I received a lot of questions during the Christmas Cash Challenge about my apprenticeship which I’m doing through QA. I’m a thirty something apprentice and proud of it. Gone are the days when apprentices were doing manual labour such as a car mechanic earning a pittance. Since the introduction of the Apprenticeship Levy in 2017, more and more organisations are able to offer apprenticeships alongside a proper salary. The levy has meant that there is lots more money available for employees to access training and development opportunities. Whilst I was employed as an apprentice, there are a lot of things the levy pot can be used for and a lot of employees where I work are upskilling themselves using this pot – in fact, out of the three people on the programme I am doing at my place of employment, I am the only one who was employed as an apprentice. The other two were already in post and therefore have not had to take a drop in salary. Through the Apprenticehip Levy programme, you can access a wide range of qualifications at different levels, across lots of different subjects. My apprenticeship is a level 4 qualification which is equivalent to a diploma or HNC. Some apprenticeship programmes are able to offer degree apprenticeships so a wide range of subjects and levels are available.
It’s important to note however that my new lower salary is in proportion to the drop in salary I was expecting as part of my relocation, so I really haven’t lost out. I’m at the bottom of the salary banding for my role – so there is scope for that to go up and my new skills and knowledge, as well as qualifications that I will be gaining will only increase my earning potential in the future, so yes, I think apprenticeships are a great financial option!
My apprenticeship journey
I had a rocky start with my apprenticeship, and it took a while to get the learning part lined up (I was the first Data Analyst Apprentice where I work) but I was already on the job and learning loads from my colleagues straight away. As an apprentice you are doing the job, but yet receive 20% of your time out of the workplace receiving training and development. This includes things like training and lectures. Some providers like to do it one day a week, and some prefer to do block release. Your employer will probably have a preference or be able to agree this with the provider as part of the delivery contract.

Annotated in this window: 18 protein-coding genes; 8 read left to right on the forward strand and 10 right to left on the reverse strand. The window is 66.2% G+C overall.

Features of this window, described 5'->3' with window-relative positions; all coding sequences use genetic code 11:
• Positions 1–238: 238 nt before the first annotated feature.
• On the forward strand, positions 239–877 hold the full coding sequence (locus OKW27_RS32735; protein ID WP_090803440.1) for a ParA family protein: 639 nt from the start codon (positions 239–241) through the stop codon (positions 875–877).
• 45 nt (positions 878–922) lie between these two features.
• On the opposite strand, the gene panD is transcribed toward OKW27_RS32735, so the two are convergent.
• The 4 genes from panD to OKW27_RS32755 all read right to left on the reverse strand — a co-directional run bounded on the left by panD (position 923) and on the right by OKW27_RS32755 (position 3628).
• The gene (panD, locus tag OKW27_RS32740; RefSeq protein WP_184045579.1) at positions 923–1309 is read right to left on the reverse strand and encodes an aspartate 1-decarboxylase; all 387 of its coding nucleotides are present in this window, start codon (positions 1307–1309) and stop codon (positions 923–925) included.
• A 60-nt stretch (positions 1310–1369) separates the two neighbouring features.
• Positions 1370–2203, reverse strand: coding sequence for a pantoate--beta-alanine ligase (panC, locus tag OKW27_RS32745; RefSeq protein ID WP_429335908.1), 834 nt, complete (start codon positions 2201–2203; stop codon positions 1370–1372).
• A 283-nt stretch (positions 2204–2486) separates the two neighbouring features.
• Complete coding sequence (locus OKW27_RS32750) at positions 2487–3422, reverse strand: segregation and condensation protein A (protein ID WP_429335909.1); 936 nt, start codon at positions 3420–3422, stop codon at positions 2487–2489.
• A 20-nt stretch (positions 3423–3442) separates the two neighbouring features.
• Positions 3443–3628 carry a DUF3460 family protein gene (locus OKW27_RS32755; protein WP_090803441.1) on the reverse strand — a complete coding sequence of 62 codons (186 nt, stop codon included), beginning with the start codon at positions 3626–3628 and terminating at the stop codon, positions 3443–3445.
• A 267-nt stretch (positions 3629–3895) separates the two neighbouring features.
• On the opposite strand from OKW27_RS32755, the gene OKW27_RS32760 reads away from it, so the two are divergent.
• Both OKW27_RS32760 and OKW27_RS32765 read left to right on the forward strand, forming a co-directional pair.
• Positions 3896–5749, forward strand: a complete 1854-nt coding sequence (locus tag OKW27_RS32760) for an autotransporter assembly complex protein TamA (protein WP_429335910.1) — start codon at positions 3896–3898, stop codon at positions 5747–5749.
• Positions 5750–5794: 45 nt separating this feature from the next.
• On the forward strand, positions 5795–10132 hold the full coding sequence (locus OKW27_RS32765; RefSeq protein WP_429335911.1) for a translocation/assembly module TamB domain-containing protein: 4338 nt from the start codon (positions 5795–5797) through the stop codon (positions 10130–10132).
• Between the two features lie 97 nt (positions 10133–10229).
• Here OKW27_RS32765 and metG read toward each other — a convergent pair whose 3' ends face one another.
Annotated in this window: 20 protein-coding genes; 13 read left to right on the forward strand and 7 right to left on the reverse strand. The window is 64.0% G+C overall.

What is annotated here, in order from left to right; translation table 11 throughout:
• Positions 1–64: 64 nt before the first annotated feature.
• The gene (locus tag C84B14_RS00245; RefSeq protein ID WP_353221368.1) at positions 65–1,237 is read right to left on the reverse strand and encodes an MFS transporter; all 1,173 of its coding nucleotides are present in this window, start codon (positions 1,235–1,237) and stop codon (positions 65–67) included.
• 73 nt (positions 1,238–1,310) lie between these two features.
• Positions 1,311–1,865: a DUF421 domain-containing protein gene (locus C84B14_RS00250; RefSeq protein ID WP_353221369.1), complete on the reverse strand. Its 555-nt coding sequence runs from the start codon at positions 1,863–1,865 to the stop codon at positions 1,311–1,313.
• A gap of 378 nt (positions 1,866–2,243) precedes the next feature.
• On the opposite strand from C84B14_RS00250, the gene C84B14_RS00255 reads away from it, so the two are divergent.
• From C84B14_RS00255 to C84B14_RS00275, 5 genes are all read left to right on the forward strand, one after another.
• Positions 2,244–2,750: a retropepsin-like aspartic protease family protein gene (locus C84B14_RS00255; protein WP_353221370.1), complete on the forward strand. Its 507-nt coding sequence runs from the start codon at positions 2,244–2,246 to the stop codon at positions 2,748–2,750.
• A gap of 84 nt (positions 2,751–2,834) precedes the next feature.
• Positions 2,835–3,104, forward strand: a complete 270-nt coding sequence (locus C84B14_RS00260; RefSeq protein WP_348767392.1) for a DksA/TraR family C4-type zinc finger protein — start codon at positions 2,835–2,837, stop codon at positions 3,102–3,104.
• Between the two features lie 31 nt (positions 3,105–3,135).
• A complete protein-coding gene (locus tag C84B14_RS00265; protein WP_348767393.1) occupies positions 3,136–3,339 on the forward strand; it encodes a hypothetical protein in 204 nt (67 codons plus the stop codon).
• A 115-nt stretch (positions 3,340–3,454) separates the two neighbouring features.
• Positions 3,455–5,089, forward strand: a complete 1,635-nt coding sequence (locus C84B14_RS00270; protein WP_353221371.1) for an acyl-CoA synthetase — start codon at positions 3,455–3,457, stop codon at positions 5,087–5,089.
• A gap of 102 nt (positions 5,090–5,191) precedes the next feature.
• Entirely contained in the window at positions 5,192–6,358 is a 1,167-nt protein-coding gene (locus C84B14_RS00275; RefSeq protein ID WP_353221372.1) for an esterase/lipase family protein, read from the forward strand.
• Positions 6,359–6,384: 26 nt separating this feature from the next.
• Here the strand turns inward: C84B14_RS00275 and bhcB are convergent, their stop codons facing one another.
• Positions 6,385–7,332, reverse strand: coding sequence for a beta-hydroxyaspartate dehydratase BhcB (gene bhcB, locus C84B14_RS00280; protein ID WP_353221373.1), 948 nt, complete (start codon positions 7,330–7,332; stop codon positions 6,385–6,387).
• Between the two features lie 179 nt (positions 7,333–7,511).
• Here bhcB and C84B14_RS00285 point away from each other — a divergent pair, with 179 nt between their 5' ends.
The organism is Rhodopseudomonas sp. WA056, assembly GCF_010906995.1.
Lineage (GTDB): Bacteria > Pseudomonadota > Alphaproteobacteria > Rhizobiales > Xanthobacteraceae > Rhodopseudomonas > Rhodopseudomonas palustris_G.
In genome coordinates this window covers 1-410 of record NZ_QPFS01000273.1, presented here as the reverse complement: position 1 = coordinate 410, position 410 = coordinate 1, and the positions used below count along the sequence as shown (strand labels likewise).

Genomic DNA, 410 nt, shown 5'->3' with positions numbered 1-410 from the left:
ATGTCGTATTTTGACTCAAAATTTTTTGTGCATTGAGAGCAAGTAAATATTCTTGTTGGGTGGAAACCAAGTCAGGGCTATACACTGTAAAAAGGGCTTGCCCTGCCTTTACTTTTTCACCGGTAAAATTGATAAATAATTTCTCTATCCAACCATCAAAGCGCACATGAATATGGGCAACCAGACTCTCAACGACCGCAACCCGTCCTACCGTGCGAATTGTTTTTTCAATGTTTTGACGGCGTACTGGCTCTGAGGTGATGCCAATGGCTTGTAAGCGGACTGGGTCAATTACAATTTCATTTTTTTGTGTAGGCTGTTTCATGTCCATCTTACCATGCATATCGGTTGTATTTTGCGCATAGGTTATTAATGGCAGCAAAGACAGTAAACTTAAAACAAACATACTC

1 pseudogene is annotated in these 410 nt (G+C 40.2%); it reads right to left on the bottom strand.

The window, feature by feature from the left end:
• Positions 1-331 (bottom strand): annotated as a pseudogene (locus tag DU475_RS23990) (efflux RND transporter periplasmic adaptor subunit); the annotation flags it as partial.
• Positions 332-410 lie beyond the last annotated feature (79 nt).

I’m doing a role which is totally new to me. I love computers and I love a good spreadsheet but already just a few months in I have learnt so much on the job.
I have a week long block release every 4-6 weeks for face to face training. This is to ensure that all areas of the programme are covered in order to meet the learning objectives of the course. We also have study to do between the blocks and this time helps to make up the 20% off the job training required as part of the apprenticeship.
Apprenticeships are work based and you will have a tutor or assessor visit you and you may be taught my them or you may attend training elsewhere. As part of passing the standards and qualification your employer would be contacted to write about your performance in the role. I won’t go too much into the detail of the assessment process as each subject and level is different, but for my programme, I have to do a portfolio (so keeping evidence throughout the time I’m on the programme), I will have to pass an exam and I need to do a project and have an interview. Throughout the time on the programme, your assessor would help you work towards completing all your goals and targets so you don’t need to worry about any of them.
If you’d like to know more about apprenticeships, or becoming an apprentice, check out the gov.uk’s Apprenticeship Guide, or get in touch and I can tell you more about my experience.